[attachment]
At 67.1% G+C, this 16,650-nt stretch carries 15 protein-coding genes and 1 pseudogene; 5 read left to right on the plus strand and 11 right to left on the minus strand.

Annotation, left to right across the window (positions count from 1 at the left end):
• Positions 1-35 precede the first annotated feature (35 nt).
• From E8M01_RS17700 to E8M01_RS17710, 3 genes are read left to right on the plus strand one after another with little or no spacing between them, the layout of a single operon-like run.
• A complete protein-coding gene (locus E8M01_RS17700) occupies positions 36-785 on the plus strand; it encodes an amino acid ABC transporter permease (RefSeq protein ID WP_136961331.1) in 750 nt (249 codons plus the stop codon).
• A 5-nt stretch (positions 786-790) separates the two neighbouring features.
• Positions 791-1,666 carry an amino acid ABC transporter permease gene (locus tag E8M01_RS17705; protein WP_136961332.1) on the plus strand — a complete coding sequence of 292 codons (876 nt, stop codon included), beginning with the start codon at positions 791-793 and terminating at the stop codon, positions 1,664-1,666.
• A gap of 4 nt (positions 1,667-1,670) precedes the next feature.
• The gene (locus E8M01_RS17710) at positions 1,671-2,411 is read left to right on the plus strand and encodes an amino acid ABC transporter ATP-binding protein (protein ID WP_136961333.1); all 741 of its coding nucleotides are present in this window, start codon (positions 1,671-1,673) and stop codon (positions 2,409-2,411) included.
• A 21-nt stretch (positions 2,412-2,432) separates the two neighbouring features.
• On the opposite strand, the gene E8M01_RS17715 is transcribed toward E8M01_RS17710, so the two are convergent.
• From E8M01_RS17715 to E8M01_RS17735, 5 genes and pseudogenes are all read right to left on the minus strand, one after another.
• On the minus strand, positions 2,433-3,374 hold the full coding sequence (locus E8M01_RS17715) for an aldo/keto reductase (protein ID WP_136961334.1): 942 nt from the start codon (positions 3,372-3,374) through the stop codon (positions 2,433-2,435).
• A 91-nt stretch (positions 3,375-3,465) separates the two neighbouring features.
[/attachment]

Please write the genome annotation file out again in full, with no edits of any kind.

At 67.1% G+C, this 16,650-nt stretch carries 15 protein-coding genes and 1 pseudogene; 5 read left to right on the plus strand and 11 right to left on the minus strand.

Annotation, left to right across the window (positions count from 1 at the left end):
• Positions 1-35 precede the first annotated feature (35 nt).
• From E8M01_RS17700 to E8M01_RS17710, 3 genes are read left to right on the plus strand one after another with little or no spacing between them, the layout of a single operon-like run.
• A complete protein-coding gene (locus E8M01_RS17700) occupies positions 36-785 on the plus strand; it encodes an amino acid ABC transporter permease (RefSeq protein ID WP_136961331.1) in 750 nt (249 codons plus the stop codon).
• A 5-nt stretch (positions 786-790) separates the two neighbouring features.
• Positions 791-1,666 carry an amino acid ABC transporter permease gene (locus tag E8M01_RS17705; protein WP_136961332.1) on the plus strand — a complete coding sequence of 292 codons (876 nt, stop codon included), beginning with the start codon at positions 791-793 and terminating at the stop codon, positions 1,664-1,666.
• A gap of 4 nt (positions 1,667-1,670) precedes the next feature.
• The gene (locus E8M01_RS17710) at positions 1,671-2,411 is read left to right on the plus strand and encodes an amino acid ABC transporter ATP-binding protein (protein ID WP_136961333.1); all 741 of its coding nucleotides are present in this window, start codon (positions 1,671-1,673) and stop codon (positions 2,409-2,411) included.
• A 21-nt stretch (positions 2,412-2,432) separates the two neighbouring features.
• On the opposite strand, the gene E8M01_RS17715 is transcribed toward E8M01_RS17710, so the two are convergent.
• From E8M01_RS17715 to E8M01_RS17735, 5 genes and pseudogenes are all read right to left on the minus strand, one after another.
• On the minus strand, positions 2,433-3,374 hold the full coding sequence (locus E8M01_RS17715) for an aldo/keto reductase (protein ID WP_136961334.1): 942 nt from the start codon (positions 3,372-3,374) through the stop codon (positions 2,433-2,435).
• A 91-nt stretch (positions 3,375-3,465) separates the two neighbouring features.